Culture Review Of Dance Like A Man: Society’s Desire For Wholistic Masculinity

Review Of Dance Like A Man: Society’s Desire For Wholistic Masculinity

Mahesh Dattani, through his play Dance Like a Man, throws light upon the patriarchal and heterosexual post-independence setup of the Indian society where this play is set.

Posted by Jerin Jacob

Mahesh Dattani’s works are noted to be of paramount importance in the field of Indian contemporary theatre. They question an amalgamation of social and gender-related issues. His play Dance Like A Man, set in the post-independence scenario, mirrors numerous concerns inherent in the fiercely heterosexual Indian society.

The characters and their respective struggles to live up to the gendered expectations of the patriarchal, bourgeois society – the ‘dancing’ man and the repercussions he faces for following his considerably ‘feminine’ passion of dancing, the rigid questioning of the ‘maleness’ of his identity, an over-ambitious woman failing in her role as a ‘nurturer’, money controlled power structures, a society reeling under the pre-independence clutches of tradition and the dominant nature of patriarchy are issues starkly reflected in the play.

Dance Like A Man revolves around the couple, Jairaj and Ratna, both Bharatnatyam dancers, and maps the struggles they had to face in the course of their Bharatnatyam careers. Amritlal Parekh, Jairaj’s autocratic father opposes their dancing and becomes the epitome of patriarchal subjugation in the play.

The themes which Dattani explores in his plays are far from conventional and centrally focuses on male stereotyping and gendered identity crises. The title is suggestive of the central challenge faced by the male protagonist, Jairaj, “[if] he [can] dance like a man”, as the very notion of dance is opposed to that of maleness and considered only as a female enterprise. Jairaj finds his passion condemned, his gender questioned and his identity stigmatized.

Gender is deemed performative and seen to be a cultural process and a pre-established pattern of behaviour which in the play brings Jairaj’s plight to the fore. The widely accepted view among the general public is that men and women fundamentally differ and that a distinct set of fixed traits characterize masculinity and femininity.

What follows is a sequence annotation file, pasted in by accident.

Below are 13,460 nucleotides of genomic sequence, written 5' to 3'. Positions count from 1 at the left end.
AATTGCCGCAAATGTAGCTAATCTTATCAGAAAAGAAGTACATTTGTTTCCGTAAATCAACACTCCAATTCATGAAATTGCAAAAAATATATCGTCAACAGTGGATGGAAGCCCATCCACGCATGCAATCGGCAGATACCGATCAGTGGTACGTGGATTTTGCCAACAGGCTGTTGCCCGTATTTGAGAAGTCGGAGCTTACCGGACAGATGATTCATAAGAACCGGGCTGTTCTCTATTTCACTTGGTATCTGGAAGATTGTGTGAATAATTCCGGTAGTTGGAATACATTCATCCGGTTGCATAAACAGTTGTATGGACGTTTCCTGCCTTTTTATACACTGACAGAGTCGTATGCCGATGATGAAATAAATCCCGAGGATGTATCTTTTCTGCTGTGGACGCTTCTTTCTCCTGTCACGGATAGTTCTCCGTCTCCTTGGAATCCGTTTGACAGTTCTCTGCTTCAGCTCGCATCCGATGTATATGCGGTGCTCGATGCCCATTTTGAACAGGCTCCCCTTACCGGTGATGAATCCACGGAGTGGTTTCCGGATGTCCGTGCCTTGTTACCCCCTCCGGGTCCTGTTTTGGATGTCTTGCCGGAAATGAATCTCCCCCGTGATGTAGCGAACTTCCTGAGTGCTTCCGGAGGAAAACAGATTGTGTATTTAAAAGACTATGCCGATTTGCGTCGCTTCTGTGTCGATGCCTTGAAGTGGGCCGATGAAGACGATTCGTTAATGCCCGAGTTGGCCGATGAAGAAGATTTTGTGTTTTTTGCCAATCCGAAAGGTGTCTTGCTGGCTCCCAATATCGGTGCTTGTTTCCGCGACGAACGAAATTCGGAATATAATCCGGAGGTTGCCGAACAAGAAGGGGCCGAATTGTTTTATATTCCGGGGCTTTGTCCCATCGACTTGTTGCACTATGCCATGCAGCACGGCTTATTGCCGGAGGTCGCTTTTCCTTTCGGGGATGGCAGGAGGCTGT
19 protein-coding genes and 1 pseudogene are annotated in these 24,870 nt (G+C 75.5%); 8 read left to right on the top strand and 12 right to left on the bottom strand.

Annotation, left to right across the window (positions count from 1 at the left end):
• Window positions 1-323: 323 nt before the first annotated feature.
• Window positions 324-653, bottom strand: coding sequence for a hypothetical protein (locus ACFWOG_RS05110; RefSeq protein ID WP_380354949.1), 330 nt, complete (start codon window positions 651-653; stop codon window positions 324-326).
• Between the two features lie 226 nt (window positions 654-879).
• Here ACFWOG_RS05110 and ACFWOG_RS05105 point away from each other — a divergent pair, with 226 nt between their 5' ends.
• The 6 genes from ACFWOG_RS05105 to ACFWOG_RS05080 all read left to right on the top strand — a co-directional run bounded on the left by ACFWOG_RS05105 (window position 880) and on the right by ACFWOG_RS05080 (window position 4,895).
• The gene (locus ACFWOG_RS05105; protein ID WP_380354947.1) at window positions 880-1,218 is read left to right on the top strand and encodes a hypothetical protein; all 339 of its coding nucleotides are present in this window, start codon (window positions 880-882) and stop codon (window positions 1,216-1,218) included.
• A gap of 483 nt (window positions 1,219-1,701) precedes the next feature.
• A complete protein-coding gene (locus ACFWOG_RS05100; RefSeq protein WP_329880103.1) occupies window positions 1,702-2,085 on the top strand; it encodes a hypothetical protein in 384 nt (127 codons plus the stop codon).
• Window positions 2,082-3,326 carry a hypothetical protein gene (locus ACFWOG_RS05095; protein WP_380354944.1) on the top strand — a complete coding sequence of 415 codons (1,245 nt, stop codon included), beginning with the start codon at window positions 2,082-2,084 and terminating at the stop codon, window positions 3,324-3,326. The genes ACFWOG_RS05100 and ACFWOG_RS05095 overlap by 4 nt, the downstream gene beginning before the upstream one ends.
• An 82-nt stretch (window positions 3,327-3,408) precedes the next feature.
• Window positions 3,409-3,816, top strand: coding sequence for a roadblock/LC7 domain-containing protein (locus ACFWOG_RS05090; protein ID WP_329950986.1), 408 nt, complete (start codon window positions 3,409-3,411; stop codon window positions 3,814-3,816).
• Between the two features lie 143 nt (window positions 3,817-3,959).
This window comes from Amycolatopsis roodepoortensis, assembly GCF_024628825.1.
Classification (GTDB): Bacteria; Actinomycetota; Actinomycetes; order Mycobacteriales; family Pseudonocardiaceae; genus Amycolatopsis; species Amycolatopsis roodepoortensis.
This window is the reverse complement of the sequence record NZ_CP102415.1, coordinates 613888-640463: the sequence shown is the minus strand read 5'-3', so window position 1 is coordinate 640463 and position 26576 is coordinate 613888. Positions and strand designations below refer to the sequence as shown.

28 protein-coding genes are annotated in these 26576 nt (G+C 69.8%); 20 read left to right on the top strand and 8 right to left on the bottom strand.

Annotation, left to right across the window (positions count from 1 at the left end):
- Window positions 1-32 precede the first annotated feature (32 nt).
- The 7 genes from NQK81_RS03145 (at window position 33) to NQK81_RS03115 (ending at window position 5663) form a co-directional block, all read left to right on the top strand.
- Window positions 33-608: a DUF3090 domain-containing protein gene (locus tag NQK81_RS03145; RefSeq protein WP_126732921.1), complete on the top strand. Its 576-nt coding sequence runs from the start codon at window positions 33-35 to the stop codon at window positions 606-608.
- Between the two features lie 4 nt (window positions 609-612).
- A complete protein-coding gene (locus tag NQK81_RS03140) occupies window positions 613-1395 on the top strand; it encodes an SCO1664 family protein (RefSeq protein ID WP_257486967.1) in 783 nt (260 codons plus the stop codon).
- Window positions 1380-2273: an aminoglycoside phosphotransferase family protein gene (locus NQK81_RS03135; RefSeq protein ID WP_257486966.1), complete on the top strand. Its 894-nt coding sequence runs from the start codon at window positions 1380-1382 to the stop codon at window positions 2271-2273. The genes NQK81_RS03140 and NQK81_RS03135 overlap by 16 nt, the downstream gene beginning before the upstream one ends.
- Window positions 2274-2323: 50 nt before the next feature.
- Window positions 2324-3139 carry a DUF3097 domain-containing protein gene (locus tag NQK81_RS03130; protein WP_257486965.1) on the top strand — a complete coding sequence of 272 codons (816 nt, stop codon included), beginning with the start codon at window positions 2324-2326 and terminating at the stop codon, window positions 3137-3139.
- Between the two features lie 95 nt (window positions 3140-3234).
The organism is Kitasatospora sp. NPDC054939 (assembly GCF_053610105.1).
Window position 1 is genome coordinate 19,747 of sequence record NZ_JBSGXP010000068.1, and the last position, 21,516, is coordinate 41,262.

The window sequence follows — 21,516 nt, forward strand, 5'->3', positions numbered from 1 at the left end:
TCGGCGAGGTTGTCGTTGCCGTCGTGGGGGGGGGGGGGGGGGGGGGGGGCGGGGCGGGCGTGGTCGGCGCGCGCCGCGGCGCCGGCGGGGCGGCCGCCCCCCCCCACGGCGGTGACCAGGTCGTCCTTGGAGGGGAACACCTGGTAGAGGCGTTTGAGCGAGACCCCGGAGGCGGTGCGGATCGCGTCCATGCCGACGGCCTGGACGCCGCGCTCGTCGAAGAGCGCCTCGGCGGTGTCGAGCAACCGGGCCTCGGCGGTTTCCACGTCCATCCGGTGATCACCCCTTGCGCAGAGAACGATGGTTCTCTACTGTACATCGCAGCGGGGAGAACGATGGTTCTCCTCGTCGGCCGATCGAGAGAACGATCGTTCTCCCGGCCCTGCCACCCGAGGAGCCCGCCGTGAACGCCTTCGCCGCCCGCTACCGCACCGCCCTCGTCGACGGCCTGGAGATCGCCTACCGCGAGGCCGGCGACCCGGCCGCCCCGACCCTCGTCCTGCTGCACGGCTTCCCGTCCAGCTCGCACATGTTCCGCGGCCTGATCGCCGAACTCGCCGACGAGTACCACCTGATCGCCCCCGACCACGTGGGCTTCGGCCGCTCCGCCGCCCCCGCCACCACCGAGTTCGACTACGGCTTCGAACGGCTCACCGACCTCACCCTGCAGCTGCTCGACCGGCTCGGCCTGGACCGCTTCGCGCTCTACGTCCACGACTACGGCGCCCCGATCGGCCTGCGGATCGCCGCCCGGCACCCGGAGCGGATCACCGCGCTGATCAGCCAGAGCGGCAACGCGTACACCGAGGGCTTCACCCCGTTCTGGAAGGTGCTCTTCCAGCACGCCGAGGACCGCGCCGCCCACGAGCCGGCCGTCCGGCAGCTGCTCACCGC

the very notion of dance is opposed to that of maleness and considered only as a female enterprise.

Dattani comments gravely on gender binaries and highlights the bias society fosters against the act of dancing in the play, voiced by Amritlal – “A woman in a man’s world may be considered as being progressive. But a man in a woman’s world, pathetic”. Jairaj is thus seen to struggle under the weight of patriarchal subjugation, repressed desire and traditional constructs.

Amritlal tells Ratna later, “Do you know where a man’s happiness lies?”, “In being a man”. Ratna too, hurls her abuse at Jairaj, “You stopped being a man for me the day you came back to this house”. His own view of his masculine identity is shown to be at conflict when she accuses him of being incapable of supporting them.

In this flux of autocratic patriarchal expectations and so-called “progressive thoughts”, Jairaj, both as a dancer and a human being, is made to finally sacrifice his passions and desires, though initially he tried to keep Amritlal from stopping him pursuing Bharatnatyam when he says – “And I will not have my art run down by a handful of stubborn narrow-minded individuals with fancy pretentious ideals”.

Amritlal also has an issue with Jairaj’s interest in growing his hair long. Jairaj wishes to have long hair so that it’ll enhance his abhinaya and thus his dance. Amritlal, however, reiterates the patriarchal voice that long hair is a signifier of femininity and that female beauty is a threat to Jairaj’s holistic masculine identity as demanded by society.

Also Read: The 6 Myths Of Masculinity: Debunking The Notion Of The Alpha Male